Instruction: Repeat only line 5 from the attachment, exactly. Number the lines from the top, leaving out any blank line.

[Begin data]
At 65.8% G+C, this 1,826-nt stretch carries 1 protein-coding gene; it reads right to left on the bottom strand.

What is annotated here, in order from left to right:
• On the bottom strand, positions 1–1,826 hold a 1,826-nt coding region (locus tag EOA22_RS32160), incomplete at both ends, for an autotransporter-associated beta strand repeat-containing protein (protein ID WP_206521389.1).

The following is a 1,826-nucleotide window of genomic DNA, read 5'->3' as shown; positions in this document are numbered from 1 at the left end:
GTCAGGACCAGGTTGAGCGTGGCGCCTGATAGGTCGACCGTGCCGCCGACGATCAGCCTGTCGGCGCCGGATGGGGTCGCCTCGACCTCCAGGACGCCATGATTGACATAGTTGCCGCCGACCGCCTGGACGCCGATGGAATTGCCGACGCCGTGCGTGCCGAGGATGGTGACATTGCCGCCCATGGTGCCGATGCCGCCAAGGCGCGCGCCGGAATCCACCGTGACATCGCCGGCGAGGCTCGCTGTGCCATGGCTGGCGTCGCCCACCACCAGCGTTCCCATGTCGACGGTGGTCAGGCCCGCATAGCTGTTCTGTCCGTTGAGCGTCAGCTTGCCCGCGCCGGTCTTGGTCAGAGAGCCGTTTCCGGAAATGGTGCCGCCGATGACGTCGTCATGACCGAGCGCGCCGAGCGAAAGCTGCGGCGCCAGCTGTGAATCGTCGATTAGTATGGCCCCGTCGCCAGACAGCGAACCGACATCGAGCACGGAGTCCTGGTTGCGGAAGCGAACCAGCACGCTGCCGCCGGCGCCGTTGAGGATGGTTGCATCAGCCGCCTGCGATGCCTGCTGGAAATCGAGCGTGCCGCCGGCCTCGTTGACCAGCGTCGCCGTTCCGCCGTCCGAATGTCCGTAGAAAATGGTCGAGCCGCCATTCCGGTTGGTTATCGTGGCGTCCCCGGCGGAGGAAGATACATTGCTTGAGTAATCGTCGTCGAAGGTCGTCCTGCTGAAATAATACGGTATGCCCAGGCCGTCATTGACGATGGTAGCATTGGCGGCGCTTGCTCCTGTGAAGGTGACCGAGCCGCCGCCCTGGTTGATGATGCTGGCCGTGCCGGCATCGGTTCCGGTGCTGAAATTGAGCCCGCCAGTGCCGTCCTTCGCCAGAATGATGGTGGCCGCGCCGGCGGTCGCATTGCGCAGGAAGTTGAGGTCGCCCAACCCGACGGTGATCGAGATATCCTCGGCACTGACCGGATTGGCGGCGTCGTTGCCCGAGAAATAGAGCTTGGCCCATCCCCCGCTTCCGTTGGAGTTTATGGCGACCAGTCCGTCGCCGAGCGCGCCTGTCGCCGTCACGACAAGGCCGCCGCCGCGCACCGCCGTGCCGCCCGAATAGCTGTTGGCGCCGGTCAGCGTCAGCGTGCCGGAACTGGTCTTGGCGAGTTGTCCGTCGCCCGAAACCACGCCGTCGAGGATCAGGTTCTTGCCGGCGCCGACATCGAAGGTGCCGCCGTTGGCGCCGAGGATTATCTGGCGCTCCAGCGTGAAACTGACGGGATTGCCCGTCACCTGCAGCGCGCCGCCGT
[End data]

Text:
GTCAGGACCAGGTTGAGCGTGGCGCCTGATAGGTCGACCGTGCCGCCGACGATCAGCCTGTCGGCGCCGGATGGGGTCGCCTCGACCTCCAGGACGCCATGATTGACATAGTTGCCGCCGACCGCCTGGACGCCGATGGAATTGCCGACGCCGTGCGTGCCGAGGATGGTGACATTGCCGCCCATGGTGCCGATGCCGCCAAGGCGCGCGCCGGAATCCACCGTGACATCGCCGGCGAGGCTCGCTGTGCCATGGCTGGCGTCGCCCACCACCAGCGTTCCCATGTCGACGGTGGTCAGGCCCGCATAGCTGTTCTGTCCGTTGAGCGTCAGCTTGCCCGCGCCGGTCTTGGTCAGAGAGCCGTTTCCGGAAATGGTGCCGCCGATGACGTCGTCATGACCGAGCGCGCCGAGCGAAAGCTGCGGCGCCAGCTGTGAATCGTCGATTAGTATGGCCCCGTCGCCAGACAGCGAACCGACATCGAGCACGGAGTCCTGGTTGCGGAAGCGAACCAGCACGCTGCCGCCGGCGCCGTTGAGGATGGTTGCATCAGCCGCCTGCGATGCCTGCTGGAAATCGAGCGTGCCGCCGGCCTCGTTGACCAGCGTCGCCGTTCCGCCGTCCGAATGTCCGTAGAAAATGGTCGAGCCGCCATTCCGGTTGGTTATCGTGGCGTCCCCGGCGGAGGAAGATACATTGCTTGAGTAATCGTCGTCGAAGGTCGTCCTGCTGAAATAATACGGTATGCCCAGGCCGTCATTGACGATGGTAGCATTGGCGGCGCTTGCTCCTGTGAAGGTGACCGAGCCGCCGCCCTGGTTGATGATGCTGGCCGTGCCGGCATCGGTTCCGGTGCTGAAATTGAGCCCGCCAGTGCCGTCCTTCGCCAGAATGATGGTGGCCGCGCCGGCGGTCGCATTGCGCAGGAAGTTGAGGTCGCCCAACCCGACGGTGATCGAGATATCCTCGGCACTGACCGGATTGGCGGCGTCGTTGCCCGAGAAATAGAGCTTGGCCCATCCCCCGCTTCCGTTGGAGTTTATGGCGACCAGTCCGTCGCCGAGCGCGCCTGTCGCCGTCACGACAAGGCCGCCGCCGCGCACCGCCGTGCCGCCCGAATAGCTGTTGGCGCCGGTCAGCGTCAGCGTGCCGGAACTGGTCTTGGCGAGTTGTCCGTCGCCCGAAACCACGCCGTCGAGGATCAGGTTCTTGCCGGCGCCGACATCGAAGGTGCCGCCGTTGGCGCCGAGGATTATCTGGCGCTCCAGCGTGAAACTGACGGGATTGCCCGTCACCTGCAGCGCGCCGCCGT